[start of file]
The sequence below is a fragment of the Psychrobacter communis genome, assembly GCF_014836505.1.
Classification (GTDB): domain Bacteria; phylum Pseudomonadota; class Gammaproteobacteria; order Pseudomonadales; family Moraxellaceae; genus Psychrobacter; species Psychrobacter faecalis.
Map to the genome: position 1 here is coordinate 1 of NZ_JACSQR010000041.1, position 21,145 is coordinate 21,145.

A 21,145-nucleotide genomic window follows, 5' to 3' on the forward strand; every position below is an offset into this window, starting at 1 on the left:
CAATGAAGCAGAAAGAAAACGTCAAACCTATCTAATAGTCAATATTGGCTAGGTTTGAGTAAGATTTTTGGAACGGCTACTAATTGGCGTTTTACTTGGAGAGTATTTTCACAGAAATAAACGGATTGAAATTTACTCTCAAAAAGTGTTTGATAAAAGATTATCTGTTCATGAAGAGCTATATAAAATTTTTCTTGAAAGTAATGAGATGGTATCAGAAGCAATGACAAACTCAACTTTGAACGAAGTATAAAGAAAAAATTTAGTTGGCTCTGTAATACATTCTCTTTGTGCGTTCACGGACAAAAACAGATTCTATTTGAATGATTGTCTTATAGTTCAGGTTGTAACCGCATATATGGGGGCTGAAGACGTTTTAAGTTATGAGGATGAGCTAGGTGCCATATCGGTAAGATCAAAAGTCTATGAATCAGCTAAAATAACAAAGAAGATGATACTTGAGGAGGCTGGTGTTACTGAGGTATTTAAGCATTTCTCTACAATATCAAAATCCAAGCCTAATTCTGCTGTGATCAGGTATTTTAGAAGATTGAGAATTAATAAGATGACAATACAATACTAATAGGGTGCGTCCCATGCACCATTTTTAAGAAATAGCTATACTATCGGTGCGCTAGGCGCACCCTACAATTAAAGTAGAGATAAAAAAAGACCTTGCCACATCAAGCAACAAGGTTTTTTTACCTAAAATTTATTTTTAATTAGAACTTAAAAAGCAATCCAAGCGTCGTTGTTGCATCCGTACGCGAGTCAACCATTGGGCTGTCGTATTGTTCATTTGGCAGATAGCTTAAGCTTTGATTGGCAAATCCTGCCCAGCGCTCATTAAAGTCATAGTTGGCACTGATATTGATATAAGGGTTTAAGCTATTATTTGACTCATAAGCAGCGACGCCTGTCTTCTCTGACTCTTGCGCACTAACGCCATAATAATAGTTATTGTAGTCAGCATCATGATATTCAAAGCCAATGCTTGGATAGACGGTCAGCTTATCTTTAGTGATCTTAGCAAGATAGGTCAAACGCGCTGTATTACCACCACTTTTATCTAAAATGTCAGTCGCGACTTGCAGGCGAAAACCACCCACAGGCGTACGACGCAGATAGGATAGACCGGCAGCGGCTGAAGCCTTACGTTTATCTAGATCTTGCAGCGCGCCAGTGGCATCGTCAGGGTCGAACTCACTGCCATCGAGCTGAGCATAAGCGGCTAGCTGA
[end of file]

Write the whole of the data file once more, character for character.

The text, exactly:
The sequence below is a fragment of the Psychrobacter communis genome, assembly GCF_014836505.1.
Classification (GTDB): domain Bacteria; phylum Pseudomonadota; class Gammaproteobacteria; order Pseudomonadales; family Moraxellaceae; genus Psychrobacter; species Psychrobacter faecalis.
Map to the genome: position 1 here is coordinate 1 of NZ_JACSQR010000041.1, position 21,145 is coordinate 21,145.

A 21,145-nucleotide genomic window follows, 5' to 3' on the forward strand; every position below is an offset into this window, starting at 1 on the left:
CAATGAAGCAGAAAGAAAACGTCAAACCTATCTAATAGTCAATATTGGCTAGGTTTGAGTAAGATTTTTGGAACGGCTACTAATTGGCGTTTTACTTGGAGAGTATTTTCACAGAAATAAACGGATTGAAATTTACTCTCAAAAAGTGTTTGATAAAAGATTATCTGTTCATGAAGAGCTATATAAAATTTTTCTTGAAAGTAATGAGATGGTATCAGAAGCAATGACAAACTCAACTTTGAACGAAGTATAAAGAAAAAATTTAGTTGGCTCTGTAATACATTCTCTTTGTGCGTTCACGGACAAAAACAGATTCTATTTGAATGATTGTCTTATAGTTCAGGTTGTAACCGCATATATGGGGGCTGAAGACGTTTTAAGTTATGAGGATGAGCTAGGTGCCATATCGGTAAGATCAAAAGTCTATGAATCAGCTAAAATAACAAAGAAGATGATACTTGAGGAGGCTGGTGTTACTGAGGTATTTAAGCATTTCTCTACAATATCAAAATCCAAGCCTAATTCTGCTGTGATCAGGTATTTTAGAAGATTGAGAATTAATAAGATGACAATACAATACTAATAGGGTGCGTCCCATGCACCATTTTTAAGAAATAGCTATACTATCGGTGCGCTAGGCGCACCCTACAATTAAAGTAGAGATAAAAAAAGACCTTGCCACATCAAGCAACAAGGTTTTTTTACCTAAAATTTATTTTTAATTAGAACTTAAAAAGCAATCCAAGCGTCGTTGTTGCATCCGTACGCGAGTCAACCATTGGGCTGTCGTATTGTTCATTTGGCAGATAGCTTAAGCTTTGATTGGCAAATCCTGCCCAGCGCTCATTAAAGTCATAGTTGGCACTGATATTGATATAAGGGTTTAAGCTATTATTTGACTCATAAGCAGCGACGCCTGTCTTCTCTGACTCTTGCGCACTAACGCCATAATAATAGTTATTGTAGTCAGCATCATGATATTCAAAGCCAATGCTTGGATAGACGGTCAGCTTATCTTTAGTGATCTTAGCAAGATAGGTCAAACGCGCTGTATTACCACCACTTTTATCTAAAATGTCAGTCGCGACTTGCAGGCGAAAACCACCCACAGGCGTACGACGCAGATAGGATAGACCGGCAGCGGCTGAAGCCTTACGTTTATCTAGATCTTGCAGCGCGCCAGTGGCATCGTCAGGGTCGAACTCACTGCCATCGAGCTGAGCATAAGCGGCTAGCTGA